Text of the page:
Viral DNA in bacterial genome could hold key to novel cystic fibrosis treatments

December 01, 2008

December 2, 2008 - The bacterium Pseudomonas aeruginosa is well known for its environmental versatility, ability to cause infection in humans, and its capacity to resist antibiotics. P. aeruginosa is the most common cause of persistent and fatal lung infections in cystic fibrosis patients. In a study published online today in Genome Research (www.genome.org), researchers have used genomic techniques to study a particularly virulent strain of P. aeruginosa, uncovering genetic clues to its success that will aid in the design of novel therapeutic strategies.

The Liverpool Epidemic Strain, the most common strain of P. aeruginosa infecting cystic fibrosis patients in the United Kingdom, is characterized by its particular aggressiveness and virulence. Though approximately 90% of the P. aeruginosa genome is shared between different strains, a team of scientist led by Dr. Craig Winstanley of the University of Liverpool set out to investigate the unique genomic features of the Liverpool strain. "We used genome sequencing to reveal the secrets of the other 10% of the genome, which is likely to include genes contributing to the success of this particular strain," said Winstanley.

The research group found that many of the genes specific to the Liverpool Epidemic Strain are positioned in clusters, some of which are prophages. A prophage is a set of viral genes that became integrated into the DNA of bacteria infected by a bacterial virus. They then engineered mutations in prophages of the Liverpool strain and tested the pathogenicity of the mutant bacteria in a rat model of chronic lung infection. "We have shown that mutations within these novel prophages and genomic islands can prevent the strain from establishing infections," Winstanley described. "This indicates that bacterial viruses may contribute to the ability of bacterial pathogens to adapt to specific environments and to the emergence of particularly successful epidemic bacterial strains."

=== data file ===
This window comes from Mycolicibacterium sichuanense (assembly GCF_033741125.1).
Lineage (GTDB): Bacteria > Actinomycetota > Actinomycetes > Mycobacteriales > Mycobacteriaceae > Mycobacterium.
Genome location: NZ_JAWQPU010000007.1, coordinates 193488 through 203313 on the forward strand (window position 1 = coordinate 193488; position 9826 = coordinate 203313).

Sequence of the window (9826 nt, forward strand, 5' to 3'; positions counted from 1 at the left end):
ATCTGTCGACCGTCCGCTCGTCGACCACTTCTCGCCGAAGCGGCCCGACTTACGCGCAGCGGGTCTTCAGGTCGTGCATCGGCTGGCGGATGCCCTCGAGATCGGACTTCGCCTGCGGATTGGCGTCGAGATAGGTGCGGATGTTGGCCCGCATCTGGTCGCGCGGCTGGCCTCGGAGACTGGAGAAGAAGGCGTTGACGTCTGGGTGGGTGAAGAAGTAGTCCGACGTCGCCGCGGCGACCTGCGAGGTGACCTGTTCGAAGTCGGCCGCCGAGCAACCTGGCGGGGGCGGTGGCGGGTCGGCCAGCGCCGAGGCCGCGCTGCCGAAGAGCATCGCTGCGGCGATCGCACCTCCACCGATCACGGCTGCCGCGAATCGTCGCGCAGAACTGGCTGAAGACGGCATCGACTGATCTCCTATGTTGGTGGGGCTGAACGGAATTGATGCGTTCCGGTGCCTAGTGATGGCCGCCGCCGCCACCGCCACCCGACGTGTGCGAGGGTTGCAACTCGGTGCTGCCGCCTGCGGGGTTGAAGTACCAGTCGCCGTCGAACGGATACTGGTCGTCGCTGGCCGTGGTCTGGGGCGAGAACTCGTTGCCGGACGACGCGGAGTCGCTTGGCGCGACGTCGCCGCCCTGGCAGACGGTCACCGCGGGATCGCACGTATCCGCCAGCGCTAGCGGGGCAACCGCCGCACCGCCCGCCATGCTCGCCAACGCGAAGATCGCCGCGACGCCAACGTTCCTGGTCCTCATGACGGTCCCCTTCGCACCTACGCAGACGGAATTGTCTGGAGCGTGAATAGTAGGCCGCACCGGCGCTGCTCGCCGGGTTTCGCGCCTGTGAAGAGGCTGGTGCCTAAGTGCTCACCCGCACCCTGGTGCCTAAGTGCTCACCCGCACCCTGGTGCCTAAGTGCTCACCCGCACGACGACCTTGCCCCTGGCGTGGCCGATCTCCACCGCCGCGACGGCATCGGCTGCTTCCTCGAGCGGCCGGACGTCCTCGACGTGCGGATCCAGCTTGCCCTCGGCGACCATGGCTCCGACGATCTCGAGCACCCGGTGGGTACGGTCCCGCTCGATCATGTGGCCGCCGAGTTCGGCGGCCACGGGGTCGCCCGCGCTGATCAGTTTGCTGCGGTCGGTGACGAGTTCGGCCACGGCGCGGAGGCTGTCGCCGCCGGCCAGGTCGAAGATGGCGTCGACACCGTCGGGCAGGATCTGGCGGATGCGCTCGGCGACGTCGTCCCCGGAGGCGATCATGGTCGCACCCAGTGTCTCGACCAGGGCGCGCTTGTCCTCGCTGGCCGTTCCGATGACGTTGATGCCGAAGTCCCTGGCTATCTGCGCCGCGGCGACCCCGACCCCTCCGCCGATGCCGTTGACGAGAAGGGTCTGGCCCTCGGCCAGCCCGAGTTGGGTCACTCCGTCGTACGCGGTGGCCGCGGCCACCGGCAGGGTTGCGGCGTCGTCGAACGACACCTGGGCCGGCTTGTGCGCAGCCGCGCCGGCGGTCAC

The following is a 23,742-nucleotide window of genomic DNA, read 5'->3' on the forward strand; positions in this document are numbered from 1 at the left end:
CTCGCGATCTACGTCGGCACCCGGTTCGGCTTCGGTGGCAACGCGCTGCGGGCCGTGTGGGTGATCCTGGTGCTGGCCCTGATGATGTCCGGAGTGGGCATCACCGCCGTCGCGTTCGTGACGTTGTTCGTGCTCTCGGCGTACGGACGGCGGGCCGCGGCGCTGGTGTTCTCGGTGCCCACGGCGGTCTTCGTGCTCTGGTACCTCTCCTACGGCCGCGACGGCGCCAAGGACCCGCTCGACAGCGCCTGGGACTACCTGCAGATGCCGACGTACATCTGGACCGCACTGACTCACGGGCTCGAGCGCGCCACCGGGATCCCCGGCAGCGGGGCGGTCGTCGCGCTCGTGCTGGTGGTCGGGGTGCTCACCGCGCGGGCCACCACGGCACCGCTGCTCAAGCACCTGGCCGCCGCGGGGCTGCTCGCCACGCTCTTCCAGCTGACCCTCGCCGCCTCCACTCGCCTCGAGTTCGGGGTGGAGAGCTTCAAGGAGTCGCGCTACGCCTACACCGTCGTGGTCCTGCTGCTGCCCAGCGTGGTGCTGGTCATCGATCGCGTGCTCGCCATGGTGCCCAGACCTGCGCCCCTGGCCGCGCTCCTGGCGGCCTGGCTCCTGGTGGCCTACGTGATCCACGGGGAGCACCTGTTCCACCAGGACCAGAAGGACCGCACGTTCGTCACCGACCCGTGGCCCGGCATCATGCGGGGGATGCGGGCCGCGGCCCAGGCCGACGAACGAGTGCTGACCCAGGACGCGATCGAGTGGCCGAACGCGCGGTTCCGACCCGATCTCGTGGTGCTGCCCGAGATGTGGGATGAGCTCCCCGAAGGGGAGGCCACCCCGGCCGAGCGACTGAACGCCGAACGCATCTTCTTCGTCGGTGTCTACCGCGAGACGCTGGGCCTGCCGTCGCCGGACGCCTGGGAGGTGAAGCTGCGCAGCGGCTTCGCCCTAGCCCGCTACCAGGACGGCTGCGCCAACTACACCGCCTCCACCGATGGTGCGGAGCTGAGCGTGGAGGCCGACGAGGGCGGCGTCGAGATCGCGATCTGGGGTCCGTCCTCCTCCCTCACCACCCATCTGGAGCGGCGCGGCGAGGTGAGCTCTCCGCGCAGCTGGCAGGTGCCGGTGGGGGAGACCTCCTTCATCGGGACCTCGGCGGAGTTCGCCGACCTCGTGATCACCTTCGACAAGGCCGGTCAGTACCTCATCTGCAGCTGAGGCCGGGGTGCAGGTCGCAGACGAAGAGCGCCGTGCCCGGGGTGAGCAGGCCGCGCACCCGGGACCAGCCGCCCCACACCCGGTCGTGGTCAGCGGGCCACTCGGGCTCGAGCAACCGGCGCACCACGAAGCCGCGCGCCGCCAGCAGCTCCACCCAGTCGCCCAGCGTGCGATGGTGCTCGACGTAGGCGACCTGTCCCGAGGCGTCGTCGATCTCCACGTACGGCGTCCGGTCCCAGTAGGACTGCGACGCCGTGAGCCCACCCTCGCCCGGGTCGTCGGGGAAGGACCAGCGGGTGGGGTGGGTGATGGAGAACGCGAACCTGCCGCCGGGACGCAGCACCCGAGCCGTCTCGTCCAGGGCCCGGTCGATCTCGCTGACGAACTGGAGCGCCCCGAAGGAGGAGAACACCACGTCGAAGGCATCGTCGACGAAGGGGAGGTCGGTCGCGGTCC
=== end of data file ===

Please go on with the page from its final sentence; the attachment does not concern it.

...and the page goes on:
Winstanley also explained that this work is especially important in light of the nature of P. aeruginosa lung infections that afflict cystic fibrosis patients. Once an infection has been established, antibiotic therapy is unable to eradicate the bacteria from the lungs. Since antibiotics can be of limited use, the genomic properties of the Liverpool Epidemic Strain characterized in this study will aid in the development of novel strategies for circumventing ineffective antibiotic treatments by preventing infection altogether.
-end-
Scientists from the University of Liverpool (Liverpool, UK), Simon Fraser University (Burnaby, BC), Laval University (Quebec City, QC), The Wellcome Trust Sanger Institute (Hinxton, UK), and the University of British Columbia (Vancouver, BC) contributed to this study.

This work was supported by the Wellcome Trust, the Canadian Institutes of Health Research, the Canadian Cystic Fibrosis Foundation, the US Cystic Fibrosis Foundation, the Michael Smith Foundation for Health Research, the Big Lottery Fund, and the UK Cystic Fibrosis Trust.

Media contacts:
Craig Winstanley, Ph.D. is available for more information by contacting Kate Spark, University of Liverpool Media Relations Manager (kspark@liv.ac.uk; +44-151-794-2247).

Interested reporters may obtain copies of the manuscript from Peggy Calicchia, Editorial Secretary, Genome Research (calicchi@cshl.edu; +1-516-422-4012).